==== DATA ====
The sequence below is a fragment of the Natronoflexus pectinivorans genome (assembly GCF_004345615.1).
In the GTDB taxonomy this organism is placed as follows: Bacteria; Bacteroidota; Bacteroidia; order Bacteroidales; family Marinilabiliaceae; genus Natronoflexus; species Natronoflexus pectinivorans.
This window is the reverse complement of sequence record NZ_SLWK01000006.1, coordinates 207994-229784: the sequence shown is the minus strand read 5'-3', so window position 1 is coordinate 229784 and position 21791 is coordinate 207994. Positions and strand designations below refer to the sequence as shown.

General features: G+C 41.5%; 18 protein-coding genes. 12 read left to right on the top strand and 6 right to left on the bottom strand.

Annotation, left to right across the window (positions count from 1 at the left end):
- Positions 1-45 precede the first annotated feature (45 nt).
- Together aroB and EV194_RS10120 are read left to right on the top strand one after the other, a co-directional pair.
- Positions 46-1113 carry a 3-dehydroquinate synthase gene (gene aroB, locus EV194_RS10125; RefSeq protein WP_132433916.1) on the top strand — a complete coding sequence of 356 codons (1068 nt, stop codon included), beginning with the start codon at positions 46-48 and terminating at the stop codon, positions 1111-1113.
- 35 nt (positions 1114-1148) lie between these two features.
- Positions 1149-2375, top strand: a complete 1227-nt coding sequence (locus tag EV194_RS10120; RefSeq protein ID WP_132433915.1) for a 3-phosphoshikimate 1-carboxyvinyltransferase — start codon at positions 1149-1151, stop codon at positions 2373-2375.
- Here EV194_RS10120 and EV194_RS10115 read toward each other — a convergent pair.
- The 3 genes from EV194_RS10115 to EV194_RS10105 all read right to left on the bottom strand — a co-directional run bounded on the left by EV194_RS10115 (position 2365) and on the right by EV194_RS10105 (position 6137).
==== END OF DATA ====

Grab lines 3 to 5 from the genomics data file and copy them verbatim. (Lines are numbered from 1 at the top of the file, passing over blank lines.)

This window is the reverse complement of sequence record NZ_SLWK01000006.1, coordinates 207994-229784: the sequence shown is the minus strand read 5'-3', so window position 1 is coordinate 229784 and position 21791 is coordinate 207994. Positions and strand designations below refer to the sequence as shown.

General features: G+C 41.5%; 18 protein-coding genes. 12 read left to right on the top strand and 6 right to left on the bottom strand.

Annotation, left to right across the window (positions count from 1 at the left end):